“Primum Non Nocere” – First, do no Harm Top

This quotation applies not only to our patients but also to our colleagues and ourselves when performing an aerosol-generating procedure. In cases of nonurgent bronchoscopic procedures, thorough consideration of the utility of the procedure and effective alternatives is required. A cautious approach can be applied if bronchoscopy is deemed necessary. Soon after referral to the interventional pulmonology service, patients can be requested to self-isolate to prevent any high-risk exposure. Reverse transcription–polymerase chain reaction testing, followed by computed tomography of the chest, can be used to detect asymptomatic carriers.[8] On the day of the procedure, point-of-care testing can be repeated, followed by a symptom questionnaire and temperature monitoring. Bronchoscopy can then be performed in a negative pressure bronchoscopy suite with a minimum number of personnel in full personal protective gear.

   Are there any Permanent Changes? Top

“Things change and work changes. Right now, I like the idea of enveloping a space and getting messages across that connect to the world in ways that seem familiar but are different.”

Barbara Kruger

Several cities across the world have experienced widespread community transmission of COVID-19, with a large number of asymptomatic carriers.[9] The impacts of this pandemic on the practice of interventional pulmonology will be significant and permanent [Figure 1]. Improvisation is needed to continue to deliver world-class care to our patients who need bronchoscopy. The bronchoscopy suite will require restructuring into a negative pressure room with a separate postanesthesia care unit (PACU). Sharing a PACU with other subspecialties may expose patients and health-care team members to unnecessary risk of infection. Only essential health-care personnel should be present in the room, with the most experienced proceduralist performing the bronchoscopy. Rapid on-site cytologic evaluation has become indispensable to improve diagnostic yield and minimize the need for future bronchoscopy.[10] A separate space outside the bronchoscopy suite may need to be established for the cytopathologist to function in a safe environment.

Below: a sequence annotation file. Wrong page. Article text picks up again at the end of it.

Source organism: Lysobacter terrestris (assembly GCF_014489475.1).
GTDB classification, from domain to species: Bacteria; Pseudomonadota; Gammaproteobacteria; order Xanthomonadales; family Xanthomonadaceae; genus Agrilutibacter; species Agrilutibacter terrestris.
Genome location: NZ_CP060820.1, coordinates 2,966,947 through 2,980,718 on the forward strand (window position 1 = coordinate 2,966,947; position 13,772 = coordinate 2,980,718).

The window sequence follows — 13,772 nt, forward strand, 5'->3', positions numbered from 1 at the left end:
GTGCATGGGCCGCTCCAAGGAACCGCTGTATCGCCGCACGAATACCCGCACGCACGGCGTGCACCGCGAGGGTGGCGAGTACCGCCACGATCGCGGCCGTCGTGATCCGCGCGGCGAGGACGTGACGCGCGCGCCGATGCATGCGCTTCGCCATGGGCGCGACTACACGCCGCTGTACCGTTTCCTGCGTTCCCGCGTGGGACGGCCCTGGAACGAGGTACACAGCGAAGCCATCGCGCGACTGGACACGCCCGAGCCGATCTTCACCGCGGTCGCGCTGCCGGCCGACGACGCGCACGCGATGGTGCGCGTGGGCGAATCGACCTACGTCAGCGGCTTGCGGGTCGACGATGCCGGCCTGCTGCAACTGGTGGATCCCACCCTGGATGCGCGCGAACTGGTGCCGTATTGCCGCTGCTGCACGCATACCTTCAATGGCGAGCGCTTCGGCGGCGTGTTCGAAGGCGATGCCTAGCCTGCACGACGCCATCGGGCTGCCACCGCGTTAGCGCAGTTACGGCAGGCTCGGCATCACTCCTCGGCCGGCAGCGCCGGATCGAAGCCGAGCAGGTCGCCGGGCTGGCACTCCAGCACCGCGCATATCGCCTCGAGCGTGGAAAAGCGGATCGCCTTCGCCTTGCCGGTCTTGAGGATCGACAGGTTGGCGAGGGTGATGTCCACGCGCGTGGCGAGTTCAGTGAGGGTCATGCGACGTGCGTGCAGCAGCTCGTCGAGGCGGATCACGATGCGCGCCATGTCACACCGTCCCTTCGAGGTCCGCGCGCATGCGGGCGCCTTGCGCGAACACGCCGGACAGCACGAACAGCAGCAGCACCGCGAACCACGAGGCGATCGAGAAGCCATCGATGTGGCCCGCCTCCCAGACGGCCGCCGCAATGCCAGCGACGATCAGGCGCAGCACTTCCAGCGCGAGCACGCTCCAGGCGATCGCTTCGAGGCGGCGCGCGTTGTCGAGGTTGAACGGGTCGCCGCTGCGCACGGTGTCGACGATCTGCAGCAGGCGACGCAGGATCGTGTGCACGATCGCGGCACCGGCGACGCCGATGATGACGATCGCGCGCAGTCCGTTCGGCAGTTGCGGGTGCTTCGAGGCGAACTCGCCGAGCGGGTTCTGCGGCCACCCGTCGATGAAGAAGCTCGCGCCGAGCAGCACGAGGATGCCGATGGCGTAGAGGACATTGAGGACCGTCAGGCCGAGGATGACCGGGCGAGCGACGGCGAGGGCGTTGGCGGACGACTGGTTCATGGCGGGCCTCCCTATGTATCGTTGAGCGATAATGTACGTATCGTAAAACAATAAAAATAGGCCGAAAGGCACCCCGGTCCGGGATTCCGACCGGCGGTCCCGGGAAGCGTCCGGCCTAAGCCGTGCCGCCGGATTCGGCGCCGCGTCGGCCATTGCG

Figure 1: Changes in attire due to COVID-19 pandemic

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A pragmatic approach which provides the least risk of aerosolization is performing bronchoscopy with the patient under general anesthesia, thus blunting the cough reflex. The use of a laryngeal mask or endotracheal intubation with an 8.5 mm endotracheal tube may be required for procedures such as endobronchial ultrasound (EBUS) and advanced bronchoscopy. Alternatively, the transnasal approach may be used to minimize the gag reflex and aerosol dispersion.[11] A brief pause in mechanical ventilation may be needed for quick airway examination. EBUS-guided biopsies may have to be preplanned for efficiency and promptness. Station four and station seven lymph nodes can be quickly identified and targeted for sampling.[12] Due to the risk of balloon detachment, the balloon is not applied over the EBUS scope transducer. Centers across the world have used novel techniques, such as an isolation box, a slotted mask, and positioning away from the airway to minimize the risk of exposure to the proceduralist [Figure 2]. For bronchoalveolar lavage (BAL), less saline should be used to minimize the risk of aerosol generation. A thorough decontamination process with high-level disinfectant and frequent quality checks to prevent transmission of infection via the instrument should be conducted.[13] Single-use bronchoscopes can be used for simple procedures, such as airway examination and BAL, as they are more cost-effective and reduce the risk of cross-contamination compared to conventional re-usable bronchoscopes.[14] While electromagnetic navigational bronchoscopy has revolutionized the evaluation of small peripheral nodules, percutaneous needle aspiration and biopsy may have to be used temporarily, given the shorter procedure time and established accuracy.[15] Robotic-assisted bronchoscopy has proven safe and feasible for sampling peripheral lung nodules, and the pandemic may provide a further opportunity to debut this novel addition to the advanced bronchoscopy armamentarium.[16]